But if you’re looking for a safe way to appeal to the masses, a touch of sweetness is guaranteed to bring smiles to their faces.

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Posted in Wine in the Glass

The Fascinating History of Wine in 338 Words

For as long as there has been a recorded history of mankind, there has been a recorded oldwinehistory of wine. As soon as human beings gained an appreciation for the finer things in life, wine was considered one of those finer things.

According to multiple books, the European tradition of drinking wine probably began in the Classical Greece territory, when people drank it as part of their breakfast. In fact, a person who did not drink wine there during that period was considered a barbarian.

As for the oldest-known winery, it was discovered in the “Areni-1” cave in Vayots Dzor, Armenia. Believed to be traceable to 4100 B.C., the cave contained a wine press and fermentation vats. There also were jars, cups, seeds and vine cuttings.

About a thousand years later, the pharaohs rose to power in Egypt and began making a wine-like substance from red grapes. Recordings say that because of its resemblance to blood, it was used in various ceremonies.

About the same time, the Egyptians came in contact with the Phoenicians, and it would be the Phoenicians who’d cultivate the wine and begin to spread it around the world.

146 B.C. was a seminal year in the history of wine. That’s when Rome conquered Greece and the Romans took wine as their own. They created Bacchus, their own god of wine, and made wine a central part of their culture — just as the Greeks had done.

But they weren’t happy to merely emulate the Greeks. They built upon and formalized the Greeks’ farming and winemaking methods to the point that the concept of terroir was recognized for the first time, as were vintages.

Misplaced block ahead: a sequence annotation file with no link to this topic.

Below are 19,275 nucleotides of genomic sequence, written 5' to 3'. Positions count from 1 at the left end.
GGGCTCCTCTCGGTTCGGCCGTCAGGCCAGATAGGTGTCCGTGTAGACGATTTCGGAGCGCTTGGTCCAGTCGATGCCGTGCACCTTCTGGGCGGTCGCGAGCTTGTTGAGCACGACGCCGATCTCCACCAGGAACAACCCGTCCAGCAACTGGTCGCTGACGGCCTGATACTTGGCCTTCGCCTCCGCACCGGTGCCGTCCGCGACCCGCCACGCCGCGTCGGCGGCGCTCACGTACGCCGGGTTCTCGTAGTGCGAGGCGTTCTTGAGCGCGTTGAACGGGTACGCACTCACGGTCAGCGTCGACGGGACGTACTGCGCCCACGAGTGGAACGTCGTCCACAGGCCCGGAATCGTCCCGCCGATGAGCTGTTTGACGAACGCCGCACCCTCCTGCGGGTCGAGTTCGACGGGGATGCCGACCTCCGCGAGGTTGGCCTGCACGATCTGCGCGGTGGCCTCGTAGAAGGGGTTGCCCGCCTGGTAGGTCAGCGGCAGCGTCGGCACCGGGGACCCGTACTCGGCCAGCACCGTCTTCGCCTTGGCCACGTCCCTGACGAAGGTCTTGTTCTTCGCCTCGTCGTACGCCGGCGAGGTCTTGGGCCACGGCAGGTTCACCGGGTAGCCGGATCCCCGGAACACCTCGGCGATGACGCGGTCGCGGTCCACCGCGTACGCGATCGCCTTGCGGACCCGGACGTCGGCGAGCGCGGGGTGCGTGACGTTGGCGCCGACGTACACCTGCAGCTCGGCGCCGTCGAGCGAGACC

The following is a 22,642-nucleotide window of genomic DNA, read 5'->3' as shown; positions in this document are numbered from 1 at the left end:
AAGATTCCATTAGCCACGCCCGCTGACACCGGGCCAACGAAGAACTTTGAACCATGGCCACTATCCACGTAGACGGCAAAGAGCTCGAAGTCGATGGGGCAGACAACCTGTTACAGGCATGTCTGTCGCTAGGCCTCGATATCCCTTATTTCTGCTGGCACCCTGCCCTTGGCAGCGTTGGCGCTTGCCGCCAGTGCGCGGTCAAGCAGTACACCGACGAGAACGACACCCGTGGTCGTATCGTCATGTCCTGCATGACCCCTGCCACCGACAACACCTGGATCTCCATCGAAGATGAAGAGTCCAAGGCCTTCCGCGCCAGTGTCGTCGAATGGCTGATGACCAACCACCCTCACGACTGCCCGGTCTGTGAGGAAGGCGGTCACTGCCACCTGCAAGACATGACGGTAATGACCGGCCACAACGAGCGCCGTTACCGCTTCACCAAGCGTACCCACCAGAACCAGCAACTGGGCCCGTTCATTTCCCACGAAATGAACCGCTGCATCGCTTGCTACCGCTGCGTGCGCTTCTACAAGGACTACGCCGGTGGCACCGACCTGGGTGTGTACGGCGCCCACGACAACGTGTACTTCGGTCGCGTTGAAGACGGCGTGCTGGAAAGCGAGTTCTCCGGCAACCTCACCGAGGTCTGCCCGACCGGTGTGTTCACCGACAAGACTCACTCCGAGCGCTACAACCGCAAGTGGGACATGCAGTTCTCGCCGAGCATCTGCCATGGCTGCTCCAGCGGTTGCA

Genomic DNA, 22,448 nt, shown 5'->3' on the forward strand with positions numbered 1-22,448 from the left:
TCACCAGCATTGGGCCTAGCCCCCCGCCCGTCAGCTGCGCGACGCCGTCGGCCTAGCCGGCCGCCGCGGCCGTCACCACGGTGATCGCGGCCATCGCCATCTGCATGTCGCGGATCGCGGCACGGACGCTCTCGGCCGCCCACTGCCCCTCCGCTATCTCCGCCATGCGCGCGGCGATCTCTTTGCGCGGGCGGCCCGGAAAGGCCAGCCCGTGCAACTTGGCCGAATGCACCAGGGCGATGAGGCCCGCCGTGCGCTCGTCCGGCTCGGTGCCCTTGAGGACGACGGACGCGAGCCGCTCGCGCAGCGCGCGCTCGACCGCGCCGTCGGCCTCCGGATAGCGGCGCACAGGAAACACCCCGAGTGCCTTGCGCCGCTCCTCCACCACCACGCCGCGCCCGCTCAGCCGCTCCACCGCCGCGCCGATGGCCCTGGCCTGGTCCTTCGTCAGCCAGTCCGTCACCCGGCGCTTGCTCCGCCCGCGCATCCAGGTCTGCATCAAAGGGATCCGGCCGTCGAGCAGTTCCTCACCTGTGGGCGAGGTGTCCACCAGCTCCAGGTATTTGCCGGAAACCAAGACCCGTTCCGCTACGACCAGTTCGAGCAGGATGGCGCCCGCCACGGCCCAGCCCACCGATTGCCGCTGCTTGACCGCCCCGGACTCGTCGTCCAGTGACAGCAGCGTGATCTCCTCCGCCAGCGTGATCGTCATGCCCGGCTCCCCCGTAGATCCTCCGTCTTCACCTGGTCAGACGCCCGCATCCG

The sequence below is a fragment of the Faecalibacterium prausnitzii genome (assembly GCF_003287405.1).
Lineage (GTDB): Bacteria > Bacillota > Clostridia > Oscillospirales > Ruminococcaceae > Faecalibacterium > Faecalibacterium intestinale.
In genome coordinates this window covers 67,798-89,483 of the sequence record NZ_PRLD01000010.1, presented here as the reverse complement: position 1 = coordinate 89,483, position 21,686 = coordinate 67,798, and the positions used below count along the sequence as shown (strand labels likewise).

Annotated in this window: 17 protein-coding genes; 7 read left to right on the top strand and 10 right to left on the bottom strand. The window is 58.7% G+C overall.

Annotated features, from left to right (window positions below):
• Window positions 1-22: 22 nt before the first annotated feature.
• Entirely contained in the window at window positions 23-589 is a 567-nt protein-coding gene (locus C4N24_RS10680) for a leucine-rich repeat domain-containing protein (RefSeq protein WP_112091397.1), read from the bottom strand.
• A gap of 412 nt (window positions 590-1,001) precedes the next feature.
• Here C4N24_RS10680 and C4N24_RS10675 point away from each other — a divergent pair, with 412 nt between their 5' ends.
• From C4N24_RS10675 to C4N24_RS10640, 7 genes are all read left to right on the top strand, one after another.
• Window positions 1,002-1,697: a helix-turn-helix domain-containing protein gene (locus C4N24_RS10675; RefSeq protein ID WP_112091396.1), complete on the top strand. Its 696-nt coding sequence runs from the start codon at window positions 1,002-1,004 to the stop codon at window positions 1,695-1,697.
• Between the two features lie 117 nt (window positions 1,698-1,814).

The first famous vintage? 121 B.C.

As the Roman Empire expand across Europe, the troops and their followers planted vines in what that today are some of the wine world’s most famous countries: France, Germany, Italy, Portugal and Spain.

So the next time you enjoy a bottle from one of those countries, thank the Romans — and toast one of mankind’s oldest beverages.

 

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Posted in Wine Cellar Notes

Wine Clubs and Wine Samplers Make Great Gifts

I survived Black Friday.gifts

Barely.

Every year, I swear I will stay at home on the biggest shopping day of the year, thus not having to fight for a parking space and deal with wild-eyed shoppers. And every year, I get sucked in by an unbelievable deal on some product I really don’t need.

But now that I’ve taken care of myself (yes, the deal was for something that I wanted for myself… even if I didn’t need it), it’s time to take care of those on my gift-giving list.

And this year, I’m going to let my friends to all the work for me.

For my really good friends, I’m going to give a six-month membership in a Vinesse wine club of their choice — and they’ll definitely have some choices.

Some clubs focus on a single variety of wine (such as Chardonnay, Cabernet Sauvignon, Malbec, et al). Others shine the spotlight on wine regions (California, the Pacific Northwest, The World of Wine). Then there’s my personal favorite, the Elevant Society, which brings members exclusive, high-quality red wines.

Let’s be honest: When it comes to gift giving, most of us have “A” list friends and “B” list friends. While my “A” listers will get the club memberships, the “B” listers will receive either a wine sampler  — three, four or six bottles of wine that share a common theme.

Recent examples include Pacific Northwest Passion, a three-bottle sampler; Pascal Winery, a four-bottle collection; and Bright Spanish Reds, featuring six bottles.

These samplers are so much fun to receive because, for most recipients, the wines are new to them. Because of that, the Tasting Note included with each wine is particularly valuable.

I’ll be working on my Vinesse wine club and sampler gifts this evening. Next year, I’ll work on them on Black Friday.

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The Top Two Wine Regions of South America

Just like in California and France and other winegrowing areas of high esteem, Southlow poly south america America is home to multiple sub-regions — regions within regions, otherwise known as microclimates.